Every month, Quebec judges and regulatory agencies issue dozens of rulings that, without making headlines, set the ground rules for business in Quebec.

Here are a few of the offbeat and/or consequential rulings rendered in recent weeks.

A bat problem isn’t something you can omit telling a potential buyer about when selling your home, two former owners of a Montérégie property learned the hard way.

They were ordered to pay a total of $37,126, plus interest, to a young couple that purchased the house for $91,500 in 2009.

The buyers didn’t have the property inspected professionally or even take a look in the attic (whose trap door was screwed shut), but testified the owner actually mentioned to them during a visit not to worry about bats, because they came from a church nearby.

In fact, exterminators had been to the house twice before attempting to rid the house of bats, Quebec Court Judge Pierre Bachand noted in his judgment.

The buyers had their first encounter within days of concluding the purchase agreement. A bat was flying in the house at 3 a.m., terrifying the woman, whose husband had gone to work in Alberta. She went to her parents’ home and didn’t return until her husband came back and removed the bat.

Two days later, there were two bats in the kitchen, and the couple left again, this time checking into a motel. An exterminator was summoned the next day. He told them a colony of 400 to 500 bats was established in the attic and, since they couldn’t be killed, they’d have to be caught and moved.

Because of its size, he estimated the colony already had been there four or five years. And their presence meant all the insulation would have to be removed, since it now contained guano. As it turned out, it also contained asbestos, further complicating removal.

Buyer and seller worked together to clear the attic, filling 20 bags, but relations soured after that and the matter ended up in court.

The seller said he’d bought the property from his aunt in 2008 for $75,000. He said he hadn’t inspected the attic either, because the aunt told him there was nothing to see.

The aunt told the court she lived in the house one year, renting it after, and her only encounter with a bat was when one grazed her face in the night, and she killed it. But she admitted she subsequently paid for an attic fumigation at the request of a tenant.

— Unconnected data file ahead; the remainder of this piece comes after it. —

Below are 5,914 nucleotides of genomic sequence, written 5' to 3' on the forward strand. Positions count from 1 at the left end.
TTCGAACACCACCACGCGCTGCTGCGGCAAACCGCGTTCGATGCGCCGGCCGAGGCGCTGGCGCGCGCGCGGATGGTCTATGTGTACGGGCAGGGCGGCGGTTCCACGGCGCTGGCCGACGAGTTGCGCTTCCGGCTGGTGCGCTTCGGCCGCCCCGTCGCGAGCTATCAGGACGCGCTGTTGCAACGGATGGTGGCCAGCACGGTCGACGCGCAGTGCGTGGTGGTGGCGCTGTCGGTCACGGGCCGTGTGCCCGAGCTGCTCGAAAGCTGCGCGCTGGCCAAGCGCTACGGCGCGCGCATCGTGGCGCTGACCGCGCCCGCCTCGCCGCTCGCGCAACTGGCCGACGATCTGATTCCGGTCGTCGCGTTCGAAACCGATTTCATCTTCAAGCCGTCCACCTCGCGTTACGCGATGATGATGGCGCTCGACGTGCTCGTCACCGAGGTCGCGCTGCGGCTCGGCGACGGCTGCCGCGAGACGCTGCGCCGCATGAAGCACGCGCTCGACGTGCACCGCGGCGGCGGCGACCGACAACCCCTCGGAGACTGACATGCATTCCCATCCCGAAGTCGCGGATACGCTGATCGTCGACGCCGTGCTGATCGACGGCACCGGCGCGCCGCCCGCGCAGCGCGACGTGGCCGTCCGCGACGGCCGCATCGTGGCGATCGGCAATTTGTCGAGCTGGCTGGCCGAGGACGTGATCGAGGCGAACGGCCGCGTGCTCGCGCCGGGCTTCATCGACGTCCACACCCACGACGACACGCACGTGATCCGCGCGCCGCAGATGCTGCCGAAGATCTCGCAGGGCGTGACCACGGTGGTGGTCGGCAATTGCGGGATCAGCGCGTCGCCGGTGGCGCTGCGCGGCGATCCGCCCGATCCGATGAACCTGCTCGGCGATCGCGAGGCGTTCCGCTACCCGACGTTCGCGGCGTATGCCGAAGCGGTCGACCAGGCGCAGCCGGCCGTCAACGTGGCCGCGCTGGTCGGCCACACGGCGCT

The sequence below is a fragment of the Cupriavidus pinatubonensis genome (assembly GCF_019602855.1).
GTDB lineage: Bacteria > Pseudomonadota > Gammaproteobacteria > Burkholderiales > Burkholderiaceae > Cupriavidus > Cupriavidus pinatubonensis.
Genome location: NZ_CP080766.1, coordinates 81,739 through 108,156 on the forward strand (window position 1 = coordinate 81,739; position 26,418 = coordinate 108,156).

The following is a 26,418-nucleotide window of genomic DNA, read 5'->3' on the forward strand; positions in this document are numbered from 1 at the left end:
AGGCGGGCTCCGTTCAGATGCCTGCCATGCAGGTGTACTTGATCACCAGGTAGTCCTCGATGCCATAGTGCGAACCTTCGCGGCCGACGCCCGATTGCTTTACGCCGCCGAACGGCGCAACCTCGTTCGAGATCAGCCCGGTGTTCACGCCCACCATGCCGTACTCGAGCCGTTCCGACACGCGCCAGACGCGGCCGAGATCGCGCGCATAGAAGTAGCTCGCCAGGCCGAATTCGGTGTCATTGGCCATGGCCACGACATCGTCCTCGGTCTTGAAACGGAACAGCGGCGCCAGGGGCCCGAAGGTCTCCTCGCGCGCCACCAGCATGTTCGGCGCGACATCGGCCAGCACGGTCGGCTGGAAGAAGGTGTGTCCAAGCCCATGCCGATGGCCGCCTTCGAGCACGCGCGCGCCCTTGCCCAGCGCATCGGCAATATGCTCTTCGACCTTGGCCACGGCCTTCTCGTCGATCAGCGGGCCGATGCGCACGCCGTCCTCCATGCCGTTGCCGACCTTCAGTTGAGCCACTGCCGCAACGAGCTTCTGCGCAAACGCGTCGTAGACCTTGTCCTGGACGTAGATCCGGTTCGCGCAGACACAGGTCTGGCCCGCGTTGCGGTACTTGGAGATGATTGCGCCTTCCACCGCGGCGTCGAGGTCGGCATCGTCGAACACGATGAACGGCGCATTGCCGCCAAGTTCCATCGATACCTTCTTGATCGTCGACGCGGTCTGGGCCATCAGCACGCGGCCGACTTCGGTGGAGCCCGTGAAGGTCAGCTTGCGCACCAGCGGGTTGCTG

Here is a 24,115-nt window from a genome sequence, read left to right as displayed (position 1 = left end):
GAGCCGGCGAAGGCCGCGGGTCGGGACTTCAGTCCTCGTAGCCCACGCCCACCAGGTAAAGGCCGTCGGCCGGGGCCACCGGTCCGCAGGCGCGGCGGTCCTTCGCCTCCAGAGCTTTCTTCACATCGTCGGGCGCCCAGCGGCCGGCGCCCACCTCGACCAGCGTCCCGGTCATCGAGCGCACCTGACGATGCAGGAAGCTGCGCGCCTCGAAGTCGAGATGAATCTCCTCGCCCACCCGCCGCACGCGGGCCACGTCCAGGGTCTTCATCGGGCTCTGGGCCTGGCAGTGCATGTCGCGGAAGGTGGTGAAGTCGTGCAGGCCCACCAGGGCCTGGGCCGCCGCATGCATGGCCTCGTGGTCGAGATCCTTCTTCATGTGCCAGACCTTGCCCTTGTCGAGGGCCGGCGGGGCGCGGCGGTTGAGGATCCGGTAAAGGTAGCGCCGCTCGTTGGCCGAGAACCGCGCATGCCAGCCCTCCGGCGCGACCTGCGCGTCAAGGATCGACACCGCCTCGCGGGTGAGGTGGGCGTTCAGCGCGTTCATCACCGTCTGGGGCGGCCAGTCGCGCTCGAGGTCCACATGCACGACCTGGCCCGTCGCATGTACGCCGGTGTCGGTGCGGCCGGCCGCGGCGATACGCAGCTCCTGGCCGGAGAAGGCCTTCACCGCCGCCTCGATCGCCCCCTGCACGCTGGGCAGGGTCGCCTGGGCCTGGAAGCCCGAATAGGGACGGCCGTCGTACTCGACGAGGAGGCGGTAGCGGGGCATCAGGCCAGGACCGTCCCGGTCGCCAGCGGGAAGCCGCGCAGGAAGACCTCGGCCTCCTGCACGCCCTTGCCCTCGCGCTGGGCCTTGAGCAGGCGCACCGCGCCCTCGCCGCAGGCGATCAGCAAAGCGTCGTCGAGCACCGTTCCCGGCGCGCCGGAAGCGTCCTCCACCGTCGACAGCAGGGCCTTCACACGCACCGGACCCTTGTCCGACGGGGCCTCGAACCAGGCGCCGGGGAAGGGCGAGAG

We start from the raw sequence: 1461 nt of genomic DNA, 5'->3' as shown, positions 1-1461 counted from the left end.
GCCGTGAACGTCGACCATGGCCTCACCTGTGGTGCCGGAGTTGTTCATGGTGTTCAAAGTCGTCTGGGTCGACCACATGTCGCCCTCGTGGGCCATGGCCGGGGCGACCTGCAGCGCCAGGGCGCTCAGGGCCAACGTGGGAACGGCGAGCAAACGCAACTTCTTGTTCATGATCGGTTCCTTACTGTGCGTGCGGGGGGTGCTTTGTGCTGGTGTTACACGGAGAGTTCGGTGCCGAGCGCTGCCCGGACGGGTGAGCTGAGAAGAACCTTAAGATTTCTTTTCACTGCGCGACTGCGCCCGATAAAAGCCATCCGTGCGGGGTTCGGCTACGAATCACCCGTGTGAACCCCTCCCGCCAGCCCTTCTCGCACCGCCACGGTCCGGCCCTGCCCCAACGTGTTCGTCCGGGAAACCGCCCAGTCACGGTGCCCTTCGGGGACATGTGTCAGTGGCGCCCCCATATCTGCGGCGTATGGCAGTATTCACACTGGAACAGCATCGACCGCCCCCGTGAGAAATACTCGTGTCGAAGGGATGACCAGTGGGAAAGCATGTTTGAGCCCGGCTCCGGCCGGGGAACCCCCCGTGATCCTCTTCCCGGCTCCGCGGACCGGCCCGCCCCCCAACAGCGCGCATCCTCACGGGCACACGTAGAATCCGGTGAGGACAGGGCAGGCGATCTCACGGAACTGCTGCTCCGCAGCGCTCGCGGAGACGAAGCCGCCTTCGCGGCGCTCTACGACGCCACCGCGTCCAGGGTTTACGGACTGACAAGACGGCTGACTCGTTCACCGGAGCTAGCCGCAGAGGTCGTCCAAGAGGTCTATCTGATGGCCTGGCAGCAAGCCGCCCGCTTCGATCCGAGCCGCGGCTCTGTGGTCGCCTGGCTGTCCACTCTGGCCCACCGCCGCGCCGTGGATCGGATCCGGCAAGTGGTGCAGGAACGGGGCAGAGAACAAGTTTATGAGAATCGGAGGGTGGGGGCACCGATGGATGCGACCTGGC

Judge Bachand said there was no doubt the bats were a hidden vice, because the size of the colony meant it had been there a while and anyone living there during the summer months would have been aware of it because of the noise and smell.

The fact the trap door was screwed shut suggested someone knew about the problem, as did the open upstairs windows when the couple made their second pre-purchase visit.

“An owner doesn’t have to declare the fortuitous presence of one bat in a home. It’s a different story when you had to combat the presence of bats with an exterminator on two occasions and there were 100 bats in the colony the second time,” Judge Bachand said.

“Who wouldn’t check the attic if they’d been advised more than 100 bats previously resided there and they had the habit of returning to the same spot year after year? Nobody. If the (previous) owner had checked, he’d have realized it was infested when he bought.”

Judge Bachand ordered the seller to pay the buyers a total of $37,126, plus interest, to cover the cost of repairing and decontaminating the property, lost salary, inconvenience and damages, and the seller’s aunt to pay him $21,805 for not disclosing the problem to him.

The Quebec Order of Chemists filed suit against an award-winning Montreal university professor for “letting himself be described as a biochemist” in articles and news stories on several websites while not registered as such in the province, but Justice of the Peace Pierre Fortin didn’t buy it and acquitted him of all five charges in Quebec Court.

The professional order claimed the prof had “usurped” a title “reserved solely” for its members in good standing.

“While we do take into consideration that these articles were not written by you, the quantity of these occurrences leads us to believe it may be more than the indiscretion and carelessness of a journalist,” the order told the professor in a letter entered in evidence.